Updated Wednesday May 23: Wow, do you see the last time this post was updated? April 30th! We haven't even been close to breaking 90 degrees at Reagan until this week. I think there are numerous chances and they all lie over the Memorial Day weekend. This could be the 2nd year in a row we hit 90 degrees on May 26th. Last year it 92 on May 26th. Thank you Chuck Bell and Twitter for that, for some reason I missed that before posting! If you haven't voted be sure to continue to get those votes in as we're still taking them in! Good luck!

Vote here:

Updated Monday April 30: Will Reagan National finally hit the 90 degree mark this week? Signs are pointing to yes for this Friday. This comes interestingly enough after a period of 7 of the past 8 days seeing temperatures below normal. The last time THAT happened was back in late October and early November of 2011. 6 months ago! If today is below normal that will make for the past 8 out of 9 days. So of course it would seem fitting that we would hit the 90 degree mark only 5 days later. Time will tell! 

Updated Tuesday, April 17: Reagan National hit 89 degrees yesterday which was the warmest day so far this year but still no 90 degree day. As of now the 7-day forecast doesn't show any temperatures even in the 80s let alone 90. When do you think the area will get to 90 degrees? Keep those guesses coming in! I wouldn't mind wearing the ABC 7 swagger around in the form of a t-shirt, hat and umbrella.

Send your guesses to and good luck!

Updated Wednesday, April 11: Nothing like a little snow and graupel across the region to get you excited about a 90 degree day contest! With highs in the 50s today, it's hard to believe the temperatures will be pushing the low to mid 80s by the start of next week. There are still a lot of submissions coming in for the contest to be sure to submit your guess for the first day that it will reach 90 degrees at Reagan National. You can win an ABC 7 umbrella, t-shirt and a hat if you happen to guess correctly as well as see your name on the News. Good luck!

Send your guesses with your name and email adress to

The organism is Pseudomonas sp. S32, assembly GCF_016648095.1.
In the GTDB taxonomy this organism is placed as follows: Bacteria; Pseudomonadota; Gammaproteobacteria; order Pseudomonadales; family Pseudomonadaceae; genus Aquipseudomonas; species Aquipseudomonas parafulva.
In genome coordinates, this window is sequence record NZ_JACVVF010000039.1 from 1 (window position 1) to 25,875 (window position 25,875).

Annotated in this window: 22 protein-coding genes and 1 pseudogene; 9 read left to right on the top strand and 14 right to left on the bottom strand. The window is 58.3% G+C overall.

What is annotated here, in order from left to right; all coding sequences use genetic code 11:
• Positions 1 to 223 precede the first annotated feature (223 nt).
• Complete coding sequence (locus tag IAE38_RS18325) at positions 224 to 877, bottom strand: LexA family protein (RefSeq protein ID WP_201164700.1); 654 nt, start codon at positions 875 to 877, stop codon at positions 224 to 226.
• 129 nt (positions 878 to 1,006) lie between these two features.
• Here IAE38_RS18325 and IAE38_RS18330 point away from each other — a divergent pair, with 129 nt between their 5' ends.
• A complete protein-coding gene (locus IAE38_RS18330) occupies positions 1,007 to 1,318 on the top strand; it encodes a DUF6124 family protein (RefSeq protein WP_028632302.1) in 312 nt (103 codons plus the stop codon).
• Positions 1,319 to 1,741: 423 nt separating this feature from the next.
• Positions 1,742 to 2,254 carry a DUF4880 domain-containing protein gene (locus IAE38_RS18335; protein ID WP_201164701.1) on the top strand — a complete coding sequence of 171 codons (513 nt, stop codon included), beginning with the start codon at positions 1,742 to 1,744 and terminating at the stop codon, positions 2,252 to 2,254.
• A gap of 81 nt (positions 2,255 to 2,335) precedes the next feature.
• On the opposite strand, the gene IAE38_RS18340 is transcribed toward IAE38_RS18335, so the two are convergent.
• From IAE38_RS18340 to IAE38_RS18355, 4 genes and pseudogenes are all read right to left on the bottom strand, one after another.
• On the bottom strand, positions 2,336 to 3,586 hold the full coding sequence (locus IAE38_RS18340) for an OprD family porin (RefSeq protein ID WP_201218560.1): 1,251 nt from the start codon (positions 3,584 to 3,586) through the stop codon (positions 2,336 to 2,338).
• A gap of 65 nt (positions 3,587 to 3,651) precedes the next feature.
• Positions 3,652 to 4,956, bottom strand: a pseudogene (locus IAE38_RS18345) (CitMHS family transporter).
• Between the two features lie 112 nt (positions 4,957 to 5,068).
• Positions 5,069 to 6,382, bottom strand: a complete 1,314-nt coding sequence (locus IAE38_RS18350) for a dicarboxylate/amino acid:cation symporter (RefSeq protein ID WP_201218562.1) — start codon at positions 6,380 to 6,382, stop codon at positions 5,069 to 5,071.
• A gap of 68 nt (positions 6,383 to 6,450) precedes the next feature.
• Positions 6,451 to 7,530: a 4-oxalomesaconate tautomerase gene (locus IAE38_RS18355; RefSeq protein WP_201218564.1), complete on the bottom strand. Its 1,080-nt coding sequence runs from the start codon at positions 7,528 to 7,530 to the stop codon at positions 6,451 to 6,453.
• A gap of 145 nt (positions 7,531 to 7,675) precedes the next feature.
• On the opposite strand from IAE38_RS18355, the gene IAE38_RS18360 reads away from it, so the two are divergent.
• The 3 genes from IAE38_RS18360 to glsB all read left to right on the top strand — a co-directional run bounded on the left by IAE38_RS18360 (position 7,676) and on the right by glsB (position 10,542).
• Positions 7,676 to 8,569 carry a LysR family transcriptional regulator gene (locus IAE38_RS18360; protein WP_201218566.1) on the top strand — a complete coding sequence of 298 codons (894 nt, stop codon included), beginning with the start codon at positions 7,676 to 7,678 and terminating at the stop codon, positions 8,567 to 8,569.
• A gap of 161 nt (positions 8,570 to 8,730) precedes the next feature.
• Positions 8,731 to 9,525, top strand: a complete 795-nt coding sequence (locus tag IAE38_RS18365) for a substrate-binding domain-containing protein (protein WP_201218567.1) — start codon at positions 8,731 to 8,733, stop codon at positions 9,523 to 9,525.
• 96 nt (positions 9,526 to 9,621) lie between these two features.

Updated Thursday March 29: Another day has gone by and there doesn't seem to be a 90 degree day in sight, though it can't be too far off! The record high for today is 92 degrees at Reagan National, set back in 1907. As we get into April, more often than not the record high for the day is in the 90s. There are actually only 8 days in April that have record highs below 90 degrees. Be sure to send in your guesses as there are already tons of submissions! Good luck!

Original Post Below:

As the D.C. area has seamlessly transitioned into Spring and early summer, it got us thinking about when the first 90 degree day will be. It's not quite that time of year yet but it will be upon us soon enough. Remember last year? Reagan National had the second warmest summer on record at an average of 81.1 degrees F, which was only second to the summer of 2010 which had an average temperature of 81.3 degrees F.

2011 included 50 days at or above 90 degrees. Six record highs were broken during the summer and 3 days were at or above 100 degrees. The hottest day was on July 29 when the temperature soared to 104 degrees at Reagan National. That same day the temperature hit 106 degrees at BWI Marshall.

So will this summer be just as bad? Meteorological Spring has started off very warm with temperatures in the 80s 3 days in a row including a record breaking 82 degrees on March 15. Are we close to our first 90 degree day? Climate statistics would tell you we aren't. Check out the first day Reagan National hit the 90 degree mark over the past 20 years.

First 90 degree day for the past 20 years

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March: A month of warm records! (UPDATED)